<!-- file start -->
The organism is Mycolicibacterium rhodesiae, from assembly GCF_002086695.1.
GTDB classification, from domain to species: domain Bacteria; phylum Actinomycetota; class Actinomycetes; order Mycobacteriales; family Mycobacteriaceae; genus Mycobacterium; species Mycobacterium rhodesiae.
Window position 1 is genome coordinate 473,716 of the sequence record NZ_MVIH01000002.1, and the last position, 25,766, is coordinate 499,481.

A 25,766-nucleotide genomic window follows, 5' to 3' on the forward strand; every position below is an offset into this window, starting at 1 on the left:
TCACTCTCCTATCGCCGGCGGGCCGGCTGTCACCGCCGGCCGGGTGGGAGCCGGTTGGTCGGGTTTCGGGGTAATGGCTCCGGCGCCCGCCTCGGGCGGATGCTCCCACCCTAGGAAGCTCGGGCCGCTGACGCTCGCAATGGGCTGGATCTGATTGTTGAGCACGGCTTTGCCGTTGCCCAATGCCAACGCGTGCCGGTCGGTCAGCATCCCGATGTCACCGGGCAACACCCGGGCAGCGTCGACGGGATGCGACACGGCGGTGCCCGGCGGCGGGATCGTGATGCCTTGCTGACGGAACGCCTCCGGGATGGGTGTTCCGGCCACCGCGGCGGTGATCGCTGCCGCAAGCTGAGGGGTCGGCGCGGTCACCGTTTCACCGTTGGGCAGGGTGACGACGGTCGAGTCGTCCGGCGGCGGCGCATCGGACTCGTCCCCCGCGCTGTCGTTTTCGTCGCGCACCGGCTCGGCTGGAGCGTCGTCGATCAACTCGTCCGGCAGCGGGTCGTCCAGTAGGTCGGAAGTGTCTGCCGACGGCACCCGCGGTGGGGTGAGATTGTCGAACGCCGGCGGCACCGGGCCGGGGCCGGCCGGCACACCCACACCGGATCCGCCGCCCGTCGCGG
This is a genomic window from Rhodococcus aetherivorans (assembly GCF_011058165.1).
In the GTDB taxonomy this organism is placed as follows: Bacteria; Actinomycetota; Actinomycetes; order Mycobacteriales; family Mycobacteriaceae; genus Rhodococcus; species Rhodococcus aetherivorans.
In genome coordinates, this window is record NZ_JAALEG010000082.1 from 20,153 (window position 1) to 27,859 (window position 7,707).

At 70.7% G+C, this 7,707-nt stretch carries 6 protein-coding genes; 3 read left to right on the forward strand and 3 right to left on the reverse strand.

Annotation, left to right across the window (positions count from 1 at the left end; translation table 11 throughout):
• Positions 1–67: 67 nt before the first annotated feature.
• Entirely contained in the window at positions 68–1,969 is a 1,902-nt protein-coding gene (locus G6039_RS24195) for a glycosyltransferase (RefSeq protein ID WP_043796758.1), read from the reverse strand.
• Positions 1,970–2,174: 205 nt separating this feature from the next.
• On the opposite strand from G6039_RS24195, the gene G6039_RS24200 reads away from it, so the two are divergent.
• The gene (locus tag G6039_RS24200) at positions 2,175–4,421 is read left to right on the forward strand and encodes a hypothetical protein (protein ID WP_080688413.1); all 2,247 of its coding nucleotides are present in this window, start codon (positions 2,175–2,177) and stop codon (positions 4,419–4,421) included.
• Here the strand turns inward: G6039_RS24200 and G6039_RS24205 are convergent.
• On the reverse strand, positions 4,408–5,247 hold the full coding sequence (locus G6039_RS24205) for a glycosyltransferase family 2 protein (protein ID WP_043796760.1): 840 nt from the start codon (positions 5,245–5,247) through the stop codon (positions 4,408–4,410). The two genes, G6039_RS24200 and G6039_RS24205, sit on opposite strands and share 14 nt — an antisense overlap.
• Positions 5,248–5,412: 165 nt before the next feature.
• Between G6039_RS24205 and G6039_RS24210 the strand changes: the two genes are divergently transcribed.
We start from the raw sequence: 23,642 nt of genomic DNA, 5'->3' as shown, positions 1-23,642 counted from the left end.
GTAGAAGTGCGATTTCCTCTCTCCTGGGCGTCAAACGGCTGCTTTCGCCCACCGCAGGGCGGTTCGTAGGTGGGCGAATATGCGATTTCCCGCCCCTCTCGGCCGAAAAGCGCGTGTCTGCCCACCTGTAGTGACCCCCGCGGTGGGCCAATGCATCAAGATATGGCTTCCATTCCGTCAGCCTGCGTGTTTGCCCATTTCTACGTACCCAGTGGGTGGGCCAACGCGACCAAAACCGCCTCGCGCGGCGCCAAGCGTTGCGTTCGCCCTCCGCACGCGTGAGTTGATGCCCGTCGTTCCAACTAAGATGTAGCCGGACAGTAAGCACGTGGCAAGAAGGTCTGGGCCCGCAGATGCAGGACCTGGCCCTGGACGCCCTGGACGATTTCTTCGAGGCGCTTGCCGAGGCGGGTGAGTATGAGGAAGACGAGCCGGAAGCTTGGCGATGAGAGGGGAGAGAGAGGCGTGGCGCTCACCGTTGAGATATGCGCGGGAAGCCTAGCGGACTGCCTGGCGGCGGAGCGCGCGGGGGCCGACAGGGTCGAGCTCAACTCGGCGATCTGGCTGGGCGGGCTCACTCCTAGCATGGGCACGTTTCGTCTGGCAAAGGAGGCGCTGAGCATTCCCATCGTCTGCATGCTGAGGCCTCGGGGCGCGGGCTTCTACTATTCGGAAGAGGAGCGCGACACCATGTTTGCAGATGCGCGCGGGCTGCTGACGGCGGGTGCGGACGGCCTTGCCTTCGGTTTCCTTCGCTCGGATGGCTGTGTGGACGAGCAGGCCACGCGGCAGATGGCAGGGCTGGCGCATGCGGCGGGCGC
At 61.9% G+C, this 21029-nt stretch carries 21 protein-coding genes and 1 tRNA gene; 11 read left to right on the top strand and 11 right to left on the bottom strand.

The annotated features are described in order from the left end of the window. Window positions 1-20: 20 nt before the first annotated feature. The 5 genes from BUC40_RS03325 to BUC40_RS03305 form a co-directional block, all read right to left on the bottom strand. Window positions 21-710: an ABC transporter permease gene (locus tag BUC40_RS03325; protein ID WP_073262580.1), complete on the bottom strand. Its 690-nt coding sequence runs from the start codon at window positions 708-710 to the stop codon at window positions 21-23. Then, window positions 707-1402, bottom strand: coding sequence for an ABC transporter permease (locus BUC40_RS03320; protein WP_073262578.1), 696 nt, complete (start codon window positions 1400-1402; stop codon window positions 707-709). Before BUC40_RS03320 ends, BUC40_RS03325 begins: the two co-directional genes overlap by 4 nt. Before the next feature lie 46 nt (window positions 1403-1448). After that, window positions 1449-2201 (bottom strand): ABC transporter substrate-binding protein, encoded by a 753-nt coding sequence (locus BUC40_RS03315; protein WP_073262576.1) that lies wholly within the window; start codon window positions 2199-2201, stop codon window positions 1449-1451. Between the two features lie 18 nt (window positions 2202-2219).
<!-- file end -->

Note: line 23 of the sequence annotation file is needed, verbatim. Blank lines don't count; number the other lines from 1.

The annotated features are described in order from the left end of the window. Window positions 1-20: 20 nt before the first annotated feature. The 5 genes from BUC40_RS03325 to BUC40_RS03305 form a co-directional block, all read right to left on the bottom strand. Window positions 21-710: an ABC transporter permease gene (locus tag BUC40_RS03325; protein ID WP_073262580.1), complete on the bottom strand. Its 690-nt coding sequence runs from the start codon at window positions 708-710 to the stop codon at window positions 21-23. Then, window positions 707-1402, bottom strand: coding sequence for an ABC transporter permease (locus BUC40_RS03320; protein WP_073262578.1), 696 nt, complete (start codon window positions 1400-1402; stop codon window positions 707-709). Before BUC40_RS03320 ends, BUC40_RS03325 begins: the two co-directional genes overlap by 4 nt. Before the next feature lie 46 nt (window positions 1403-1448). After that, window positions 1449-2201 (bottom strand): ABC transporter substrate-binding protein, encoded by a 753-nt coding sequence (locus BUC40_RS03315; protein WP_073262576.1) that lies wholly within the window; start codon window positions 2199-2201, stop codon window positions 1449-1451. Between the two features lie 18 nt (window positions 2202-2219).